Indonesia: Attacks on land defenders are intensifying while govt. is trying to increase executive power & simplify investment
In Indonesia, one of the countries in Asia worst hit by the COVID-19 pandemic, land conflicts have been intensifying. Activists are denouncing that companies embroiled in these disputes with rural communities appear to be using the lull in oversight during the COVID-19 outbreak to strengthen their claims. Two local land defenders have been killed, four were arrested and at least two were seriously injured recently in connection with land disputes in Sumatra and Kalimantan. This is in the context of the government trying to pass an Omnibus Law on Job Creation by mid-year, which is meant to streamline business permits, investment requirements, and labour laws by simplifying 79 laws that are believed to hamper business. The move is criticized by environmental and human rights groups that say the bill would give the executive near-absolute power and would further reduce the strength of the environmental review process for risky business projects.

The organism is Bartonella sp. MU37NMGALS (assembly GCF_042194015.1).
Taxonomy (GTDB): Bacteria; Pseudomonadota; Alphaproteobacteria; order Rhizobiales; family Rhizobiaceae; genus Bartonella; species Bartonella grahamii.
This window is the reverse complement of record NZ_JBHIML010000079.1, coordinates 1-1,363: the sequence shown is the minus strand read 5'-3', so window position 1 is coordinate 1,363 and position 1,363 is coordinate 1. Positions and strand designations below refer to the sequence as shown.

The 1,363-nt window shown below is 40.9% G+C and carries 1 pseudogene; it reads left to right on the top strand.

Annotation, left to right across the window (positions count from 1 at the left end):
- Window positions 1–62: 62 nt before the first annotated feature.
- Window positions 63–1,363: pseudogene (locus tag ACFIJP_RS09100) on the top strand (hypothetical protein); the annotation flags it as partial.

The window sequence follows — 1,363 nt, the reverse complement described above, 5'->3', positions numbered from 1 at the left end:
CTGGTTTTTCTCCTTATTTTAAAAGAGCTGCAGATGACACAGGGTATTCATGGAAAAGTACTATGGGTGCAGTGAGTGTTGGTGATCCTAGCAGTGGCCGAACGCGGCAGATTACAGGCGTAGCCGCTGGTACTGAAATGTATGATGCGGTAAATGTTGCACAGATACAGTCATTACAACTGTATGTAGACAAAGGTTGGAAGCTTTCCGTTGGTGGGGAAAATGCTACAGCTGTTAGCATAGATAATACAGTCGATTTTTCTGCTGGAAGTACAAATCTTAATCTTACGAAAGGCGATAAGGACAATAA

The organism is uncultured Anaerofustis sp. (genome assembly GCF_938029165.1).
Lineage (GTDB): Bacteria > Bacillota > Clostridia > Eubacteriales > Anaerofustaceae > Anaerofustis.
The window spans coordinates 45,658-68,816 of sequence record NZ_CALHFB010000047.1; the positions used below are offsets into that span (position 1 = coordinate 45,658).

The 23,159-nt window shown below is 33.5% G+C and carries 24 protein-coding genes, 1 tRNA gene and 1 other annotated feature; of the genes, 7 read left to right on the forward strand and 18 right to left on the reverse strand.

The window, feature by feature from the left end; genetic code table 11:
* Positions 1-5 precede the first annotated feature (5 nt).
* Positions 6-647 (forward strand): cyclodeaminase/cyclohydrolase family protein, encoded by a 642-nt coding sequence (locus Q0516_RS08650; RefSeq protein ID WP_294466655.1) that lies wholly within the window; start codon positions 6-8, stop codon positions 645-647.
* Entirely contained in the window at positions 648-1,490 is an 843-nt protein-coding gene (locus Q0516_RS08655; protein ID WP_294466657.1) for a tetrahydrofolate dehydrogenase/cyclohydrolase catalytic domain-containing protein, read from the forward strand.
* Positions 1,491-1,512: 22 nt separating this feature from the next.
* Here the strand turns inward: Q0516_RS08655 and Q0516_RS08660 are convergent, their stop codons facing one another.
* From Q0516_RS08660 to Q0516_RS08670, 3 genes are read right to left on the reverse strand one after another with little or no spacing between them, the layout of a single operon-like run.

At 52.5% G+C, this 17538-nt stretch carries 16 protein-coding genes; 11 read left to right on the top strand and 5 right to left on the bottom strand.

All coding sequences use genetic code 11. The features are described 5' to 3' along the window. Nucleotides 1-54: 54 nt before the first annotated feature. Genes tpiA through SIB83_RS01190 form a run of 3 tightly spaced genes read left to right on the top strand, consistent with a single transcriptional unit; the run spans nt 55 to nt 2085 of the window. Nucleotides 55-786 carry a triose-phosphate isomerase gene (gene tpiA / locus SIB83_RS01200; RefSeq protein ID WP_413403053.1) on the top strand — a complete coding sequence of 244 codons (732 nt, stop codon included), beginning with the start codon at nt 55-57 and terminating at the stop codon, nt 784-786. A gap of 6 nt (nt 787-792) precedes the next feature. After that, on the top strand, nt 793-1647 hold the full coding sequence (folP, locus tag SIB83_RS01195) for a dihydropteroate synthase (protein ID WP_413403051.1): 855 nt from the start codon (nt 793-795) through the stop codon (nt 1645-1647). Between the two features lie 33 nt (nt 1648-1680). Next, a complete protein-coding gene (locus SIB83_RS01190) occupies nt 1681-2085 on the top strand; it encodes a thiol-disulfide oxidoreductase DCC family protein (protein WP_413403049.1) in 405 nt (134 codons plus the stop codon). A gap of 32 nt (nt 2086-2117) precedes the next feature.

Business & Human Rights Resource Centre has reached out to the companies that have been linked to recent killings and arrests of land rights defenders - palm oil company Hamparan Masawit Bangun Persada (HMBP), palm oil company PT Bukit Barisan Indah Permai (which Artha Prigel is part of), which is part of Sawit Mas Group; and mining company Merdeka Copper Gold, the parent company of Pt Bumi Suksesindo and PT Damai Suksesindo. We also wrote to the alleged buyers of palm oil from PT Bukit Barisan Indah Permai - Louis Dreyfus, Mondelēz International, Musim Mas, Wilmar International, and Procter & Gamble - that were publicly mentioned in the articles about the situation. They are all members of the Roundtable on Sustainable Palm Oil (RSPO), which has a policy on human rights defenders. Civil society insists the policy should be applied in these cases, and some companies have referred to it in their responses to us. All companies, but Hamparan Masawit Bangun Persada (HMBP), responded to our invitation. Their responses are below. Civil society group WALHI sent a rejoinder to Merdeka Copper Gold's response, to which the company replied.